The Warring States Period in Chinese society lasted from 476 BC to 221 BC. In the early Spring and Autumn Period, there were more than a hundred and forty fiefdoms. After years of contention for supremacy and annexation, only around ten fiefdoms remained. The bigger ones were the Qi 齊 Chu 楚 Yan 燕 Han 韓 Zhao 趙 Wei 魏 and Qin 秦 fiefdoms, the so-called “Seven Powers of the Warring States Period.” These bigger states were rivals over the control of the land and its people for several hundred years, hence their name, the “Warring States.”
Among the Seven Powers of the Warring States Period, the reforms by Shang Yang 商鞅 were the most thorough and effective. In 356 BC, Duke Xiao of Qin 秦孝公appointed Shang Yang to enforce reform. His obvious motivation was to enrich the country and strengthen the army, but, inevitably, his reforms adversely affected the interests of the original nobles of Qin. After Duke Xiao of Qin died, Shang Yang was killed. However, later Qin rulers adopted the measures taken by Shang Yang in his reforms and the Qin gradually grew more prosperous.
Social Development in the Warring States Period
The reforms introduced by the states in the Warring States Period encouraged the fast development of the social economy. Fundamental changes also took place in the social structure during the Warring States Period. The newly emerging land-holding peasant class gradually became the major force of agricultural production. The landowner, labor hiring class put in an appearance. The social status of handicraft workers and businessmen also improved to the extent that big, wealthy merchants could obtain political power through their immense wealth. At the same time, when the original noble class began to disintegrate, salary-earning bureaucrats and various intellectual officials increased in number.
During the Spring and Autumn Period, private schools prospered, and lecture tours became popular. By the time of the Warring States Period, the intelligentsia class grew bigger. The monarchs appealed for talented people from all over the country, and the practice of patronizing intellectuals prevailed. Social reforms further stimulated various philosophies and several schools of thought emerged. The major ones were the Schools of Confucianism, Mohism, Taoism, Legalism, Sophists, Military Treatises, Yin and Yang, Divine Farmer, Coalition Persuaders and Selecticism. There emerged a golden age in the Chinese history of thought—the “Contention of One Hundred Schools of Thought.”
The Wars of Annexation at the End of the Warring States Period and the Unification of China by Qin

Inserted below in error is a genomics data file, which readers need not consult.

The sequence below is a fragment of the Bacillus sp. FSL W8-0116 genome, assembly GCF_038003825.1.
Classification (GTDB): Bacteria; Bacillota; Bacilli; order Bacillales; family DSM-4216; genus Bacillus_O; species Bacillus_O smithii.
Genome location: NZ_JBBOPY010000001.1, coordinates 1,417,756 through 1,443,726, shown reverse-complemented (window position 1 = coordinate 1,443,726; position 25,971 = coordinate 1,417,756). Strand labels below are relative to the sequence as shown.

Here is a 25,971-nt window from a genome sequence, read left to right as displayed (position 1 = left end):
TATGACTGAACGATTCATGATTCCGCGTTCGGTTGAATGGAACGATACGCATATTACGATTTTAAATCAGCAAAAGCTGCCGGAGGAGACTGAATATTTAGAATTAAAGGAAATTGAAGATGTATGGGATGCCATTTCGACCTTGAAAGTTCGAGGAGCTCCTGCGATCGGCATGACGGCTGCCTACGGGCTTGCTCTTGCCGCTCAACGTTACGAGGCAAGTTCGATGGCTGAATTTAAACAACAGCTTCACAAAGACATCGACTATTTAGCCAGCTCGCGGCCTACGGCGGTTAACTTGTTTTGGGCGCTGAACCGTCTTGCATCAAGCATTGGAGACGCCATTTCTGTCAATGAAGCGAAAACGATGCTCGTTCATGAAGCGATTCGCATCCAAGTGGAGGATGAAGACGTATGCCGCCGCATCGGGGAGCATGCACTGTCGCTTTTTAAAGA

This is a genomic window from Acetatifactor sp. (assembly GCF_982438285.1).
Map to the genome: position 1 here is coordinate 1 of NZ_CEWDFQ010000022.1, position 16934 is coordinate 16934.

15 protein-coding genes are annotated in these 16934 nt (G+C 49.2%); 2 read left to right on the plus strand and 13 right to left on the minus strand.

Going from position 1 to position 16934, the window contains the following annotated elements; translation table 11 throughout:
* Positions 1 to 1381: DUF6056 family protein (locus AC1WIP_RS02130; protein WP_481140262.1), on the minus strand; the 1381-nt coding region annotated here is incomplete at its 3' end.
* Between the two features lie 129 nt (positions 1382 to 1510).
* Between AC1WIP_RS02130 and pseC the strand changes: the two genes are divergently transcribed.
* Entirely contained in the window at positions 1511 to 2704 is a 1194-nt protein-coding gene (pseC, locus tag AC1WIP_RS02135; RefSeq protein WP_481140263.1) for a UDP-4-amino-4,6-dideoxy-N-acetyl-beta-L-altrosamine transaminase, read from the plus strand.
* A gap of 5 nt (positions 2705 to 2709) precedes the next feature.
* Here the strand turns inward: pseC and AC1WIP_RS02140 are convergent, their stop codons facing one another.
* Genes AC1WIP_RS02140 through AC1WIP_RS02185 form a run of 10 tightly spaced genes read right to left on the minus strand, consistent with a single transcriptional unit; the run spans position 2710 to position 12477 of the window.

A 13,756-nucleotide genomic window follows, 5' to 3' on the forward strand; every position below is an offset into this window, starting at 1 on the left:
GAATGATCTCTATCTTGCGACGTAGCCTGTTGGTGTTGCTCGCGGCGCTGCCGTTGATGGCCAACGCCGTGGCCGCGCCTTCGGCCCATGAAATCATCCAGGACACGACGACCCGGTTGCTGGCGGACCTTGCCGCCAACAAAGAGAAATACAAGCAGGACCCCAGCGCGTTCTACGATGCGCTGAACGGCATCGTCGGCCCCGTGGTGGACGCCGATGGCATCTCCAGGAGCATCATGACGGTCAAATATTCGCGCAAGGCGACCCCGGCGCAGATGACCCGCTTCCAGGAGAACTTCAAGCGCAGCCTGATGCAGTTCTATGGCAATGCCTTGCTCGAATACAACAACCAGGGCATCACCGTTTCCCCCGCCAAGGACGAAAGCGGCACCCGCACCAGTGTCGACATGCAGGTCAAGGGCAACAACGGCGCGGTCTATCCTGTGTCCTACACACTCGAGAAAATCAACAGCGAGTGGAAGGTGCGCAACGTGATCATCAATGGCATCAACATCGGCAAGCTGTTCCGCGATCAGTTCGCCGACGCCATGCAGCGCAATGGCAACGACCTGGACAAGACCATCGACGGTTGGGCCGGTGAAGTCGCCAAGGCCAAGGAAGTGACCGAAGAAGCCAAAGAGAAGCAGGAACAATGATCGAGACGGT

The ceaseless contention for supremacy between the bigger states in the Spring and Autumn Period and the Warring States Period brought great suffering to the populace, as well as seriously damaging the fabric of society. People longed for the fighting to cease and for the country to be unified.
In view of the fact that only around ten fiefdoms survived to the Warring States Period, the wars of annexation were an essential step in ending the division and moving towards unification. By the end of this Period, social economic development and the reforms introduced reinforced the potential power of each state and ignited their desire for annexation, with everyone hoping to build an empire. Wars between the major states became increasingly frequent and intense, with each war lasting from several months to several years. Losses were high — in the battle of Changping長平之戰 between the states of Qin and Zhao in 260 BC, the Qin deployed an army of 600,000 soldiers, while up to 400,000 Zhao soldiers who surrendered after being defeated were buried alive.
The state of Qin quickly improved after the Shang Yang reforms. Its national power increased and it emerged from years of annexation wars to become the most powerful state. The strength of Qin was a matter of serious concern for the other states and they decided to unite to control its expansion. However, the Qin adopted a strategy of divide and conquer — they made allies of more distant states and attacked neighboring states, breaking them up one by one. This policy was known as the Coalition Persuaders. The Qin expedition wars were the key to the shaping of the political situation in the late Warring States Period.
After thorough preparation, King Yingzheng嬴政of the state of Qin, in 230 BC, began to launch military attacks against the six states of Han, Zhao, Wei, Chu, Yan and Qi. Ten years later, in 221 BC, he finally fulfilled his dream of uniting China, putting an end to years of chaos with fiefdoms tearing apart the nation and contending for supremacy. The establishment of the Qin Dynasty marked a new phase in the history of China.